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2 of 2 people found the following review helpful By Eddie Cross on April 10, 2014
Format: MP3 Music Verified Purchase
Not nearly as 'bludgeony' as the band nor critics make it out to be. Plenty of nuance -- compare title track and resident animal "Cope" to the gentle surge of "Every Stone" -- and not a weak song in the bunch. I am always apprehensive about deluxe editions with extra songs, but the extra buck or so was worth it in this instance, as the b-side is excellent (one of my faves of the album, really) and "After the Scripture" really rounds out the experience well.
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1 of 1 people found the following review helpful By Danielle McGee on May 2, 2014
Format: Audio CD Verified Purchase
I'm not a diehard fan of manchester orchestra, but I do enjoy listening to them enough to purchase their music. I was kind of let down with this album. All of the songs kind of sound the same, and it's not bad, but it's just not good enough compared to their other albums. Usually there will be at least one song that really resonates with me, but not on this album. It's one of those albums that you can play while driving, forget it's on, and then suddenly realize you're on song 5. It's not attention grabbing. All the songs just blend together.
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1 of 1 people found the following review helpful By N. Porter on April 27, 2014
Format: Audio CD Verified Purchase
I must first say I'm a big MO fan, and this album isn't as bad as some are making out, but I did find it rather disappointing.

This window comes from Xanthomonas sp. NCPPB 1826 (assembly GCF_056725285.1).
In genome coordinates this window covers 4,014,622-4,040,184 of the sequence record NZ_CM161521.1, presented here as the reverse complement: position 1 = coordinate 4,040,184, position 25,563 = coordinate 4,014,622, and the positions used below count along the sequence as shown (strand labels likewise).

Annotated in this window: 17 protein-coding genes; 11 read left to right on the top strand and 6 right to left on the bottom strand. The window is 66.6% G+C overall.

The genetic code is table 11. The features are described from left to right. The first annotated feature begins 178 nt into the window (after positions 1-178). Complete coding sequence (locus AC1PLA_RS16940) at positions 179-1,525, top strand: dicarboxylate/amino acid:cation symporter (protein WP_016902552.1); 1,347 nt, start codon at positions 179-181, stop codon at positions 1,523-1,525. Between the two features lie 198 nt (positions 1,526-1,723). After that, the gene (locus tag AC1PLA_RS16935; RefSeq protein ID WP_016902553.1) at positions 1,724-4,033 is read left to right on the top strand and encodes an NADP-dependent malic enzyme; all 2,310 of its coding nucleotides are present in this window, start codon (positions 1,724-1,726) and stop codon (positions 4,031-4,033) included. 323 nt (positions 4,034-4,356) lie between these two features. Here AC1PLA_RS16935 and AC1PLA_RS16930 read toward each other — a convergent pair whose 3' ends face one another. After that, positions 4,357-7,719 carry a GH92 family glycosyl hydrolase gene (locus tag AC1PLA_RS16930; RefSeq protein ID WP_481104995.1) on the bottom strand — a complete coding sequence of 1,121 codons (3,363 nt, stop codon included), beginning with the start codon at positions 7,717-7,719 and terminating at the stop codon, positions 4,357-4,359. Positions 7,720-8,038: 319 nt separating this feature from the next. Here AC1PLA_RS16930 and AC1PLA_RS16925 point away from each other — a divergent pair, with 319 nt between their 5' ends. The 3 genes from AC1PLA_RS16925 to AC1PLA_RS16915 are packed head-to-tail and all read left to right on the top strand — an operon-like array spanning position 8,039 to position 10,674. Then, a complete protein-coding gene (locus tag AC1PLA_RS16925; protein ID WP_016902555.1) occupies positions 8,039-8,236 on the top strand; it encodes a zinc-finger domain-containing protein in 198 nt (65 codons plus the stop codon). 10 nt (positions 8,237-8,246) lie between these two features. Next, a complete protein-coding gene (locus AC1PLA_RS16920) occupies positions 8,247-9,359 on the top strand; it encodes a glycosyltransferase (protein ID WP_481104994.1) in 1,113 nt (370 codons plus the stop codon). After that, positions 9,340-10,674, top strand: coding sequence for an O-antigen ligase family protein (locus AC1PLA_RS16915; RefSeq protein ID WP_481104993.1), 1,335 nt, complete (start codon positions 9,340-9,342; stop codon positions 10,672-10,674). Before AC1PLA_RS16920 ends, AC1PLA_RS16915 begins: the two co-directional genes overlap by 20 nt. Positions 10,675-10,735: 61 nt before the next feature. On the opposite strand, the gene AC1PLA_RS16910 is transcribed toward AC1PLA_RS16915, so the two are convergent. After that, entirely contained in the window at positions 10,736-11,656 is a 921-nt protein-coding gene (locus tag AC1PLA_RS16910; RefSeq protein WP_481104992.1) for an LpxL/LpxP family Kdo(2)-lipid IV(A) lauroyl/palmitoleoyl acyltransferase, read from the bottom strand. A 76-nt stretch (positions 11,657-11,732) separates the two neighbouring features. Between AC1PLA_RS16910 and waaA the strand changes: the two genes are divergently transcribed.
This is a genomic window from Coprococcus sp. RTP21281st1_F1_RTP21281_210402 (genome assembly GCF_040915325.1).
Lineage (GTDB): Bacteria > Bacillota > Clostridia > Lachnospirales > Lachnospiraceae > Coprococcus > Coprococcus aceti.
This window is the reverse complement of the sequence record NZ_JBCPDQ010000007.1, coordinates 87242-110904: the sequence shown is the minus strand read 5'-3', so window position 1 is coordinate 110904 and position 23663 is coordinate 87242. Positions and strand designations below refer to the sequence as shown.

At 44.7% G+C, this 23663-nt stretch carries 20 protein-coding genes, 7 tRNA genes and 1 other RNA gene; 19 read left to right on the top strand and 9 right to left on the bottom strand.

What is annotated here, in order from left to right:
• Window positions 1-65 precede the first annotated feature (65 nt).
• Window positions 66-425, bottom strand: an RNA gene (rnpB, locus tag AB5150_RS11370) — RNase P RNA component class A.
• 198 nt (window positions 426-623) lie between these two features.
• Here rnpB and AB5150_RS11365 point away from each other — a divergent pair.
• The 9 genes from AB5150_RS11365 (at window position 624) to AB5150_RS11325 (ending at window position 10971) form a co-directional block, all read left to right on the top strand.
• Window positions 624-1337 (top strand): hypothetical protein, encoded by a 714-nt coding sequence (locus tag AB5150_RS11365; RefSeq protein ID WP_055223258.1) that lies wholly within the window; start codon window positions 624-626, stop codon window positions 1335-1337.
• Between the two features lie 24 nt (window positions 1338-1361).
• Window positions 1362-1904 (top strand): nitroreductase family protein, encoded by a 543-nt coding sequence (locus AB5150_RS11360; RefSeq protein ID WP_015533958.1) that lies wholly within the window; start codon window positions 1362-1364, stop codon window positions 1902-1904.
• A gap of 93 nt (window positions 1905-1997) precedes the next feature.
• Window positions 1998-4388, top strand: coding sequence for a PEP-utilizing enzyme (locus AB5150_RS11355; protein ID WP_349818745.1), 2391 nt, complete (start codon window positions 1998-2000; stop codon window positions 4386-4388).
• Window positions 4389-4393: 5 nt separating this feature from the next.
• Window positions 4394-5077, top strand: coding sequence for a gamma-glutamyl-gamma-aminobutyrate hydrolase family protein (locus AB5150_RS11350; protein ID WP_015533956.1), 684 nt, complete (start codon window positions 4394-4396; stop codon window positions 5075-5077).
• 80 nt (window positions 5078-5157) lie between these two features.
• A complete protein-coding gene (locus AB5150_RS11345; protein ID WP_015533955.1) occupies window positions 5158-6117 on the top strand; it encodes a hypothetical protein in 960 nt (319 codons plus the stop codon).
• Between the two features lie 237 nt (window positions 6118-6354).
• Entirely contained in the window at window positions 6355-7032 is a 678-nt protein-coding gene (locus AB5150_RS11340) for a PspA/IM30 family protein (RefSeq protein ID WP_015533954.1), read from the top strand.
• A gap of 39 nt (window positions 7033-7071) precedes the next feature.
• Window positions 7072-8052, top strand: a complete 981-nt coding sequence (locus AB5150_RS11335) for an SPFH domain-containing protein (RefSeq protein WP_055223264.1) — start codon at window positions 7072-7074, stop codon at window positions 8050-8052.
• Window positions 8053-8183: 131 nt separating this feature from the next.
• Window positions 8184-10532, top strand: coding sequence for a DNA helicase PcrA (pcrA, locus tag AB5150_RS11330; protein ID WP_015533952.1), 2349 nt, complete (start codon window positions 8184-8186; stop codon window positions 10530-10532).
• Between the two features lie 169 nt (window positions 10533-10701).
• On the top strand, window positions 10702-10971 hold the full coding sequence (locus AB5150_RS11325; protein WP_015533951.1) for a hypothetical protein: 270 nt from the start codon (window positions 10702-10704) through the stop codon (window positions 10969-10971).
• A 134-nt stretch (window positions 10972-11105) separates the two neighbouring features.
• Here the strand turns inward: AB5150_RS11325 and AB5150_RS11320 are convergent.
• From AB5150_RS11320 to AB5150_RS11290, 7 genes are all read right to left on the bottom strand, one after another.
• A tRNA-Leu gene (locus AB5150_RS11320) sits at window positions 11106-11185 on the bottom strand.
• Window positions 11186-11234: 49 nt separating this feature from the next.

Previous albums, including those released under Bad Books and RAGC, are more vocal driven with plenty of fantastic guitars to back them up or lead them on and make it something special. This, on the other hand, is a heavy guitar driven affair with some good vocals and lyrics lurking in the background. In many cases the lyrics can be hard to discern and make out due to the almost wall-of-sound approach. Others have complained about the weak lyrics but I don't really find that to be the case...they're just harder to get to and less important to the intent/design of the songs.

As I noted in the title, its not a bad album, but it is disappointing from MO. Some catchy tracks... Top Notch springs to mind.
I guess there are flavors in here of Nirvana meets Nickelback, with Andy Hull's unique tones often struggling to be heard. Perhaps better described as an album full of 'Pride' or 'In My Teeth' type tracks with the guitar taking center stage over the vocals. Not sure if it was a conscious mixing decision, a change of direction in an attempt to catch a different market, or perhaps just an evolution in their sound which - quite frankly - I hope they back away from going forward.

Enjoy it for what it is, but I personally hope they make a return to form sooner rather than later.